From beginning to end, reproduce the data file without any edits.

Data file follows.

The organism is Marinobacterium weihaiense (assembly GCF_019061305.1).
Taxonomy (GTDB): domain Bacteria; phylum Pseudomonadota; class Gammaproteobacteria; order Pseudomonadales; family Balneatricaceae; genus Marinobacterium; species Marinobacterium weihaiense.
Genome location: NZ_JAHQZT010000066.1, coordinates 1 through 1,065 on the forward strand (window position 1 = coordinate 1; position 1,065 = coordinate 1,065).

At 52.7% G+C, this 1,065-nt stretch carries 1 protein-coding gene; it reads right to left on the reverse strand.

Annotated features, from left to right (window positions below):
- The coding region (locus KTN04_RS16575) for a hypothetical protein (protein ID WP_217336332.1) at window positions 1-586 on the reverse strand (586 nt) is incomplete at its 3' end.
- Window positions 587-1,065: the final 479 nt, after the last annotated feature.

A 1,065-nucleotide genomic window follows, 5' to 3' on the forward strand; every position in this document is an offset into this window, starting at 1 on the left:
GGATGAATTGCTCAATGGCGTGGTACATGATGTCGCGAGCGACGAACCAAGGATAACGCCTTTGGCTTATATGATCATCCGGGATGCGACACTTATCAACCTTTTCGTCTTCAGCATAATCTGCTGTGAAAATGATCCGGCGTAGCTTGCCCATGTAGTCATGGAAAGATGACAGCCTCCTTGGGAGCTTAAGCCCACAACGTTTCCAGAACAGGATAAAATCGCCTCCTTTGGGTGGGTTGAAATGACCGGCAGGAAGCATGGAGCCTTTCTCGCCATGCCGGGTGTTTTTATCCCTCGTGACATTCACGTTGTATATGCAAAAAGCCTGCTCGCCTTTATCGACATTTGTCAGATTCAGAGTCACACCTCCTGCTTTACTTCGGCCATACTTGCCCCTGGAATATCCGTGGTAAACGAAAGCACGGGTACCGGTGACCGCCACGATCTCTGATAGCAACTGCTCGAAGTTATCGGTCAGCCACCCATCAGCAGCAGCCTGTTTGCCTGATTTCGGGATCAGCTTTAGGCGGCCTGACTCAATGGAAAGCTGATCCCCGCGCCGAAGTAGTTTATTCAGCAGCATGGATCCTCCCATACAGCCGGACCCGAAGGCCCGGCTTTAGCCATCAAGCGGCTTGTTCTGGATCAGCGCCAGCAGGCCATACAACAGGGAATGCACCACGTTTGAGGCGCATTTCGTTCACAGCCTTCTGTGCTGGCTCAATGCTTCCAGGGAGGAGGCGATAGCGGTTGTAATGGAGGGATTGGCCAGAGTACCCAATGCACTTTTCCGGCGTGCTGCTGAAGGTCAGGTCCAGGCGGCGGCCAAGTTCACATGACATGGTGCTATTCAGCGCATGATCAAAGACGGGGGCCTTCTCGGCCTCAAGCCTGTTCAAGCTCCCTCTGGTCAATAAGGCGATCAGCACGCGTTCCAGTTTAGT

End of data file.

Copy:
The organism is Marinobacterium weihaiense (assembly GCF_019061305.1).
Taxonomy (GTDB): domain Bacteria; phylum Pseudomonadota; class Gammaproteobacteria; order Pseudomonadales; family Balneatricaceae; genus Marinobacterium; species Marinobacterium weihaiense.
Genome location: NZ_JAHQZT010000066.1, coordinates 1 through 1,065 on the forward strand (window position 1 = coordinate 1; position 1,065 = coordinate 1,065).

At 52.7% G+C, this 1,065-nt stretch carries 1 protein-coding gene; it reads right to left on the reverse strand.

Annotated features, from left to right (window positions below):
- The coding region (locus KTN04_RS16575) for a hypothetical protein (protein ID WP_217336332.1) at window positions 1-586 on the reverse strand (586 nt) is incomplete at its 3' end.
- Window positions 587-1,065: the final 479 nt, after the last annotated feature.

A 1,065-nucleotide genomic window follows, 5' to 3' on the forward strand; every position in this document is an offset into this window, starting at 1 on the left:
GGATGAATTGCTCAATGGCGTGGTACATGATGTCGCGAGCGACGAACCAAGGATAACGCCTTTGGCTTATATGATCATCCGGGATGCGACACTTATCAACCTTTTCGTCTTCAGCATAATCTGCTGTGAAAATGATCCGGCGTAGCTTGCCCATGTAGTCATGGAAAGATGACAGCCTCCTTGGGAGCTTAAGCCCACAACGTTTCCAGAACAGGATAAAATCGCCTCCTTTGGGTGGGTTGAAATGACCGGCAGGAAGCATGGAGCCTTTCTCGCCATGCCGGGTGTTTTTATCCCTCGTGACATTCACGTTGTATATGCAAAAAGCCTGCTCGCCTTTATCGACATTTGTCAGATTCAGAGTCACACCTCCTGCTTTACTTCGGCCATACTTGCCCCTGGAATATCCGTGGTAAACGAAAGCACGGGTACCGGTGACCGCCACGATCTCTGATAGCAACTGCTCGAAGTTATCGGTCAGCCACCCATCAGCAGCAGCCTGTTTGCCTGATTTCGGGATCAGCTTTAGGCGGCCTGACTCAATGGAAAGCTGATCCCCGCGCCGAAGTAGTTTATTCAGCAGCATGGATCCTCCCATACAGCCGGACCCGAAGGCCCGGCTTTAGCCATCAAGCGGCTTGTTCTGGATCAGCGCCAGCAGGCCATACAACAGGGAATGCACCACGTTTGAGGCGCATTTCGTTCACAGCCTTCTGTGCTGGCTCAATGCTTCCAGGGAGGAGGCGATAGCGGTTGTAATGGAGGGATTGGCCAGAGTACCCAATGCACTTTTCCGGCGTGCTGCTGAAGGTCAGGTCCAGGCGGCGGCCAAGTTCACATGACATGGTGCTATTCAGCGCATGATCAAAGACGGGGGCCTTCTCGGCCTCAAGCCTGTTCAAGCTCCCTCTGGTCAATAAGGCGATCAGCACGCGTTCCAGTTTAGT